This much is certain: the electorate will have a new MP after October 14.
At the start of the year, senior Labour minister Stuart Nash was limbering up for a tilt at a fourth term representing Napier. Before long, however, he found himself embroiled in a set of rolling scandals centred on breaches of the cabinet manual including sharing confidential cabinet information with donors.
Nash – great-grandson of Walter – was sacked from cabinet by prime minister Chris Hipkins and, after some reflection, announced he would not be standing at the 2023 election.
The exit of Nash means there is no incumbent on the ballot for Napier voters this month. Polling points to a head-to-head contest between National’s Katie Nimon, who finished second to Nash in 2020, and Labour newcomer Mark Hutchinson.
The shape of the electorate
The southern border of the Napier electorate lies just beneath the city that gives it its name. It reaches up all the way to just below Gisborne and runs from Puketitiri in the west to Mahia on the east. Squint your eyes and you could be looking at a reptilian Kiwi.
The electorate includes plenty of terrain that was clobbered by Cyclone Gabrielle in February, including Eskdale and Wairoa. While the recovery from the floods and the impacts of climate change more generally may have slipped off the radar in much of the campaign discussion nationwide, in the electorate of Napier swathes of countryside offer a constant reminder.
At a Hawke’s Bay Today election event in Napier last week, candidates were asked what they had done since the cyclone hit the region – and how voters could be assured they were about more than photo-ops.
Nimon had since gone into the “mode of connecting with community members. So I spent a lot of time going out and visiting people. I specifically didn’t take photos. Where you did see photos is where people wanted us to help tell their story.” She had travelled across the electorate and sought to “make sure that the National Party was very, very aware of what was going on, how we could fix it, what we could do better and what we could do to make sure that when we get into government, we can do the right thing by these people and make sure they have a faster and fairer of response.”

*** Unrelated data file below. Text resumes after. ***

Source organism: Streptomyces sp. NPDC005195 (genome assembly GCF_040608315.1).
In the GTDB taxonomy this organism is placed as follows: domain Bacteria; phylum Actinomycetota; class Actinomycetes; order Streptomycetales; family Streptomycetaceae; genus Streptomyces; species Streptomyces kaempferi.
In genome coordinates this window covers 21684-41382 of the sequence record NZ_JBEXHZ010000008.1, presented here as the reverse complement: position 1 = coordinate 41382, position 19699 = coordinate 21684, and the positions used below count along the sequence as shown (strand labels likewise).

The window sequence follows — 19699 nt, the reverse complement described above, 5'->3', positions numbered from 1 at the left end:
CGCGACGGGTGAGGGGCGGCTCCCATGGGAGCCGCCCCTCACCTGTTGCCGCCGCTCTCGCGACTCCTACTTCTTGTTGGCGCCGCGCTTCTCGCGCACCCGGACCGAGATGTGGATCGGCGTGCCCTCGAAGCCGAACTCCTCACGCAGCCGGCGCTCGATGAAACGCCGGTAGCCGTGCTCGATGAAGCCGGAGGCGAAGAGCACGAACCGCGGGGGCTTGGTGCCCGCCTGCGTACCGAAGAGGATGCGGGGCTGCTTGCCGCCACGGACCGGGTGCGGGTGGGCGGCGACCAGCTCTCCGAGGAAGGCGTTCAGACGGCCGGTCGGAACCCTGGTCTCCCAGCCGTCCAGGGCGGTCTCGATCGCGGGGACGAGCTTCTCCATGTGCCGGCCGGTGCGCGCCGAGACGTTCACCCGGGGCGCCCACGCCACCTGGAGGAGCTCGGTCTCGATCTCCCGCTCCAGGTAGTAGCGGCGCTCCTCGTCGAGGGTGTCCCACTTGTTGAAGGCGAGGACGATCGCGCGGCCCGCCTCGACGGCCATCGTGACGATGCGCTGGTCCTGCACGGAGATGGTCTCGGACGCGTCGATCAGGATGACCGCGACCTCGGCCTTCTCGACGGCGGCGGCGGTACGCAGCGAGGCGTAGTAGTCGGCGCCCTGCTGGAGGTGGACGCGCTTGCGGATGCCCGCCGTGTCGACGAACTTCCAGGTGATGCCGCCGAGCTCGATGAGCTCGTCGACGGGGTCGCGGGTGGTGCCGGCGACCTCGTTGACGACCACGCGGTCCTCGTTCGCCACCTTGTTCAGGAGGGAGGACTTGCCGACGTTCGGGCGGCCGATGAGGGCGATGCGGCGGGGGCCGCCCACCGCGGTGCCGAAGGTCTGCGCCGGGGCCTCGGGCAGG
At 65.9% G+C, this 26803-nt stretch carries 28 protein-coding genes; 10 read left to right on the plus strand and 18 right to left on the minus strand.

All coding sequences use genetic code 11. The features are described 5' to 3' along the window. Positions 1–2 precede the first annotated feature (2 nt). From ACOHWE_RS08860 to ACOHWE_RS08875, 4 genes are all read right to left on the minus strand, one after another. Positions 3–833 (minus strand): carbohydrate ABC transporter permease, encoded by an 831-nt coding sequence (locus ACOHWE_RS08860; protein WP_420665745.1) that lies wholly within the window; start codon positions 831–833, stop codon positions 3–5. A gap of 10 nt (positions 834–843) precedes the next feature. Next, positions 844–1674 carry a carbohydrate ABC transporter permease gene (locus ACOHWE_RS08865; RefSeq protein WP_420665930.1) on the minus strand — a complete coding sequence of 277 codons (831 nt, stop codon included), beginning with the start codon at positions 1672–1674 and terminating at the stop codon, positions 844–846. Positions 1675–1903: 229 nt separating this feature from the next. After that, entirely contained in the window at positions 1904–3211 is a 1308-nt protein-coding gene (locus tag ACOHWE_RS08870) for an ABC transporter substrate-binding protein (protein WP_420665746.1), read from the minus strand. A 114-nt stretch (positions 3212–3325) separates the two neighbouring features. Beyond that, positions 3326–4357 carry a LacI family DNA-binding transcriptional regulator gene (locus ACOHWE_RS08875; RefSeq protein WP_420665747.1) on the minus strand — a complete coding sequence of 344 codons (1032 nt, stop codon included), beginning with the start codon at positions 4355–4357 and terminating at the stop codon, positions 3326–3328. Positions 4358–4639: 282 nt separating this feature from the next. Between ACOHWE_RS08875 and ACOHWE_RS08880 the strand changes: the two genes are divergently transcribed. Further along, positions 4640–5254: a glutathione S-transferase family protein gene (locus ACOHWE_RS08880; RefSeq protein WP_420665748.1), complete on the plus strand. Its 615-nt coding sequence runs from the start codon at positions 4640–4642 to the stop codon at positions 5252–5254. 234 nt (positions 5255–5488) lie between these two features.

Immediately after the cyclone, Hutchinson was focused on “looking after friends and family, especially elderly members of the family”, he said. When he was selected as a candidate, “I had a real think about, well, what would you do if you were the MP? And so I got around a bunch of agencies and organisations and I started advocating for stuff that was needed.” That included supporting the recovery of tourism and business, he said, as well as working to ensure Wairoa was supported as people dealt with destroyed homes.
The state of the race
Napier was a Labour stronghold for the second half of the 20th century, but since 2005 has had three terms of National MP Chris Tremain followed (after Tremain’s retirement) by three terms of Nash for Labour. In 2014, Nash was helped by the candidacy of Garth McVicar of the Sensible Sentencing Trust, who stood for the Conservative Party and split the vote on the right.
Nash opened up a healthy majority in 2017 and held the seat in 2020, though Nimon came within 6,000 votes, swimming against the red tide. In 2017, National won the party vote with 46.2% to Labour’s 37.8%. In 2020, Labour took 50.6% of the party vote to National’s 27.9%.
The only public poll released in the current campaign put Nimon ahead, but left hope for Hutchinson. The Curia survey for the Taxpayers’ Union had Nimon on 37% among decided voters with Hutchinson on 28%. (Next was Laurie Turnbull for NZ First, on 5%.) There were, however, plenty of undecided voters in the poll of 400 people, with 18% at the time – on August 20, so more than six weeks ago – yet to make up their minds.